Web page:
In the previous post, I’ve written about playing the container operating system with openSUSE MicroOS, and now moving on using it as Docker runtime. MicroOS has a single purpose to do “just one job”, and it will be doing the same thing running as Docker runtime in my development machine and accessing it via Windows Subsystem for Linux (WSL).

It takes advantage of a client-server model. we need MicroOS installed on VirtualBox as a server and accessing it with openSUSE Leap distribution installed on WSL. When you execute a Docker command in WSL, Docker connects to the MicroOS server via SSH.

At the end of this writing, we’d play acting like a WordPress developer who builds plugins and themes for WordPress with simplest way.

Let’s begin! We need openSUSE Leap from WSL distribution. If you don’t have it, install with this command in Command Prompt:

C:\> wsl --install -d openSUSE-Leap-15.5

(Update 8 July 2023: openSUSE Leap 15.5 is one of available online distribution replacing Leap 15.4)

Update the latest software packages:

sudo zypper refresh
sudo zypper update

Generate public/private rsa key pair with the ssh-keygen command and copy the public ssh key. This public key will be used to access MicroOS.

Install MicroOS in VirtualBox

Download MicroOS from, choose VirtualBox Base System. Extract the vdi.xz archive that will be used as VirtualBox virtual disk.

Create a new virtual machine with the specification described by this picture:

Setup a dedicated USB drive for creating Combustion. Combustion is a script to configure MicroOS on the first boot. In this script, you can set a password and copy the public ssh key that was generated in WSL before. For information about about Combustion, you might visit this page Attach your USB drive to MicroOS VM and run the virtual machine.

After MicroOS has been installed in VirtualBox, change the address of Network Adapter 2 with static IP address. Use the nmtui progam and give it the static address. I set to, you may change the address suits you. This IP will be used for accessing MicroOS.

Login to MicroOS with ssh [email protected] and install Docker packages with transactional-update:

transactional-update pkg install docker
systemctl restart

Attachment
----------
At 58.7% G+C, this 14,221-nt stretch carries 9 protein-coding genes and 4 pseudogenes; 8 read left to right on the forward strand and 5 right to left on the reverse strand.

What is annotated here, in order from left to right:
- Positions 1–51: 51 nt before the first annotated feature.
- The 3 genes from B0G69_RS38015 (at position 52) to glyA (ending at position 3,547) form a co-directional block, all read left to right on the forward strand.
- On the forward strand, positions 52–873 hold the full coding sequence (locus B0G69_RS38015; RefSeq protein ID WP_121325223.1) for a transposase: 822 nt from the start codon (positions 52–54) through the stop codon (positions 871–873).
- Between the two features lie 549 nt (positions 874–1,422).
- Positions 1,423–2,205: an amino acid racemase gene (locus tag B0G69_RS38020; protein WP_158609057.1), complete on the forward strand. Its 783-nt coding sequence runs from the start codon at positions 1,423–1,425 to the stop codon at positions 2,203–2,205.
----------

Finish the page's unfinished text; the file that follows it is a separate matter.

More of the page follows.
After restarting MicroOS, run the Docker daemon:

systemctl enable --now docker.service

Access MicroOS Docker via WSL

Run WSL (openSUSE Leap) and install Docker packages with the zypper install command.

sudo zypper install docker docker-compose

Open the .profile file and insert the export command for accessing remote Docker to MicroOS.

vim ~/.profile
# ...
export DOCKER_HOST="ssh://[email protected]"

Run the docker info command, you’ll see the information that your Docker is accessing the MicroOS Docker runtime. If it didn’t work for the first time, you probably have to terminate your WSL (Leap) and running the WSL terminal again.

Let’s try to run a Docker container with this command:

docker run -it opensuse/leap:latest bash

Running WordPress with Docker Compose

It’s time to play deeper with Docker Compose, a Docker plugin that defining and running multi-container Docker applications. Let’s say we want to develop WordPress plugins and themes in WSL environment that integrated with Visual Studio Code.

We’ll work with Docker Compose in the wpdock directory and create the docker-compose.yml file. This file contains the service definitions for the containers setup.

mkdir wpdock
cd wpdock
vim docker-compose.yml
    image: mysql:8.0.27
    command: '--default-authentication-plugin=mysql_native_password'
      - db_data:/var/lib/mysql
    restart: always
      - MYSQL_ROOT_PASSWORD=rootpassword
      - MYSQL_DATABASE=wordpress
      - MYSQL_USER=wordpress
      - MYSQL_PASSWORD=wordpress
      - 3306
      - 33060
    image: wordpress:latest
      - wp_data:/var/www/html
      - 8000:80
    restart: always
      - WORDPRESS_DB_USER=wordpress
      - WORDPRESS_DB_PASSWORD=wordpress
      - WORDPRESS_DB_NAME=wordpress

After creating the simple setup of Docker Compose above, running it with this command:

docker compose up

You may start all of the Docker containers in the background with adding the -d option, they will be run in “detached” mode. Open your browser navigate to to make sure everything is running just fine.

To stop all of the containers, you may simply press Control + C to stop the container’s execution. Or, if the containers are running in the background, you may use the stop command:

docker compose stop

Visual Studio Code Integration

This is the last step, opening the wpdock application in Visual Studio Code that integrated with WSL environtment and Docker.

cd wpdock
docker compose up -d
code .

The WSL extension has to be installed in Visual Studio, if you don’t have it, launch the quick open (Ctrl+P), paste the following command, and press enter.

ext install ms-vscode-remote.remote-wsl

Another extension you may have to install in Visual Studio is Docker extension. It make you easy to create, manage, and debug containerized applications.

ext install ms-azuretools.vscode-docker

That’s it, you’re a WordPress developer now but advance. Have a lot of fun ya 🥳

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